Here are a few crochet blocks from our window that customers have turned in, that looked fun. Our own Studio crochet expert, Gina, took a look to see how they made their squares–see below to make your own afghan blocks in these patterns.
Dark Blue – front post/back post pattern
Row 1: sc across, turn
Row 2: Ch 3, 2 dc, *fpdc, 2 dc, repeat from * to end, turn
Row 3: Ch 3, 2dc, *bpdc, 2dc, repeat from * to end, turn
Repeat last two rows until piece measures 9”. Fasten off and weave in ends.
Green – basic shell stitch pattern
Row 1: Sc across, turn
Row 2: Ch 1, sc, (5 dc in next sc, skip 1, sc, sk 1) repeat ( ) 3 times, end with sc, turn
Row 3: Ch 3, 2 dc in same sc, (sc in 3rd dc of previous shell, 5 dc in next sc), repeat ( ) 3 times, end with sc in 3rd dc, 3 dc in last sc
Repeat last two rows until piece measures 9”. Fasten off and weave in ends.
Light Blue – easy textured pattern
Row 1: Sc across, turn
Row 2: Ch 3, *dc, sc, repeat from * to the end
Row 3: Ch 1, *sc, dc, repeat from * to the end
Repeat last two rows until piece measures 9” tall. Fasten off and weave in ends.
In the NYC area? Join our collection and stop by the Studio to drop off your blocks; learn more by clicking here. If you’re not in the NYC area and would still like to donate, please click here to visit Warm Up America! Foundation’s website and send your blocks directly to the organization.
What stitches do you like to experiment with? Leave a comment and tell us!
Before we begin with today’s blog post, I want to share a video with you. There have been a lot of questions about how to work the clusters, so I decided to make a video demonstrating how to work the clusters sideways by working them into the side of the previous single crochet. In the video, I crochet a dc-cluster, tr-cluster and dtr-cluster.
In the video, the sweater on the dressform beside me is my work-in-progress Mocha Microspun cardigan. My Pearl’s Cardigan is coming along nicely! How is yours? I finished the yoke, separated for front, sleeves and back, and crocheted the body down to the point where you split ‘right and left fronts’ from ‘back’ to incorporate side vents into the sweater. Here are a few images of the front, side and back of the Mocha Pearl’s Cardigan at my current progress level:
If you are making a custom sweater, please note that when we separate for fronts, sleeves and back, the yoke is evenly divided into six parts (1 part for each front, 1 part for each sleeve and 2 parts for the back). Then we add enough underarm chains to add enough circumference for the right side bust of the sweater and keep in mind that the amount of chains worked must equal a multiple of the stitch pattern. Some participants desire a wider armhole opening. There are a couple of ways this can be achieved:
Another modification to consider is that you can control the length of the sweater at this point.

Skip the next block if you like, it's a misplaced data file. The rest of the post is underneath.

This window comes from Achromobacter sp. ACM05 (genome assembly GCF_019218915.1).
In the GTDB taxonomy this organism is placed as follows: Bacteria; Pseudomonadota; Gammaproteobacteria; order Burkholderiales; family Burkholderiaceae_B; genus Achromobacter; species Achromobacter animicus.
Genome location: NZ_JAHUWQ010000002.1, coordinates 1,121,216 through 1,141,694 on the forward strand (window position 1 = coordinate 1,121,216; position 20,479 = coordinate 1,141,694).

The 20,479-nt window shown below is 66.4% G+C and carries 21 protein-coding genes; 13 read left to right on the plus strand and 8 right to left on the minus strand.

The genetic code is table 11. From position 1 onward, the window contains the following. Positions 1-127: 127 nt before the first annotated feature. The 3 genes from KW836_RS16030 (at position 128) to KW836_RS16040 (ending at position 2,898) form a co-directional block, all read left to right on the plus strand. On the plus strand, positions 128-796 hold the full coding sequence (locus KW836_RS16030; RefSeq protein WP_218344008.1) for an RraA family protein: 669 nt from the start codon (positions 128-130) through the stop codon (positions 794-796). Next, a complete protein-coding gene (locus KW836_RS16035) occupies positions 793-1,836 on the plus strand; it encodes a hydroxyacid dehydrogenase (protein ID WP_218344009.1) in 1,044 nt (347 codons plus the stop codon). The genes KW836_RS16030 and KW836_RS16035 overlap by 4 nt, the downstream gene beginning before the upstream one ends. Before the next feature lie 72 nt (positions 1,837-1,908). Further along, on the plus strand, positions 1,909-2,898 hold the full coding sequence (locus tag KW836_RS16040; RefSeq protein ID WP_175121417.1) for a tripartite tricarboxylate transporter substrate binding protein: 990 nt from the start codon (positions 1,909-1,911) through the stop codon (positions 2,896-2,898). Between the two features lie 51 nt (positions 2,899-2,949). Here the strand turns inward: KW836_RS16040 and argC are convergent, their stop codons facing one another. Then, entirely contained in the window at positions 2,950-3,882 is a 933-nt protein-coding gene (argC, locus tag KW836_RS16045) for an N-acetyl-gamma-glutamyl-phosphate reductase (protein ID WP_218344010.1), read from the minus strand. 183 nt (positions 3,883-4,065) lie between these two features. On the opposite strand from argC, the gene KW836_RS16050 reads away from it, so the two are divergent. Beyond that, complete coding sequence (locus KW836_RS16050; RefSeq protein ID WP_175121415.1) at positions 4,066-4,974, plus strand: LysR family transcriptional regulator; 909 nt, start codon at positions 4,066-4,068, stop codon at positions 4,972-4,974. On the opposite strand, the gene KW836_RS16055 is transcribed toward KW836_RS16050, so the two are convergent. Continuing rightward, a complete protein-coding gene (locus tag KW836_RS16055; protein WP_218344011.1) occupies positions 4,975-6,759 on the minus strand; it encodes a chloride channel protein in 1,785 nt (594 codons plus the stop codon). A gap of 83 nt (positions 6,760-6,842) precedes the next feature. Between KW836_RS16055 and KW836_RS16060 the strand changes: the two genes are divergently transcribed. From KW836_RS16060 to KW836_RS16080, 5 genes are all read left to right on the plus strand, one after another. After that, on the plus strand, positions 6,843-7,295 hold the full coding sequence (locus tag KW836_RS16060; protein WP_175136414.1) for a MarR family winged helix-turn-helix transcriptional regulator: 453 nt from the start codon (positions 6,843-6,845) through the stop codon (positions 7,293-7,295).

Next week, we will further discuss modifications. If you don’t like the side vents, you could add increases at this point to create a fuller hip width. I will crochet mine both ways to show you the difference. I am considering a sleeveless vest modification, adding the hip increases instead of side vents, and increasing the length by a few inches (using up the yarn that should have been used for the sleeves). I will show you the original sweater in close-up and compare it closely with any modifications I end up using.
Happy crocheting! I’ll be looking for your questions and comments in the coming week!
This month, we’re highlighting the works of various fiber artists currently showing around the country and the world. If you’d like to suggest an artist or an exhibit, please feel free to leave a comment and let us know!
Ruth Marshall, a fiber artist based in New York City, is looking for volunteer knitters to help her create knitted tiger pelts, her latest fine art textile project, sponsored in part by Lion Brand. Ruth has been studying archived tiger pelts at the American Museum of Natural History, and she currently participating in the Open Studio Program at the Museum of Art & Design located at Columbus Circle, in Manhattan, every Friday until December 3rd, 2010.
On YarnCraft, our radio-style podcast, my co-host Liz and I also had the pleasure of talking to Ruth about her fascinating work, which draws attention to various endangered big cat species. (Click here to listen to that episode [MP3]; the interview with Ruth starts at about 11:14.)
If you are an experienced knitter in the NYC-area, particularly with experience in intarsia and multi-colored yarns and would like to hang out and knit at the Museum of Art & Design, please contact Ruth by visiting her website, RuthMarshall.com, and clicking on the “contact” button which will open up an email window.
Ruth’s previous work has been exhibited across North America at such institutions as the Hunterdon Museum, San Jose Museum, Indiana State Museum, Scottsdale Museum of Contemporary Art, MassArt, Museum of Art & Design, Dam, Stuhltrager Gallery – Brooklyn & Berlin, as well as various art fairs in Miami, FL; Chicago, IL; Paris, France; and Istanbul, Turkey. Awards include the BRIO-Bronx Council of the Arts. Ruth will be featured in two books coming out next spring, and will participate in “Green: A Color and a Cause”, at the Textile Museum, Washington D.C. in 2011.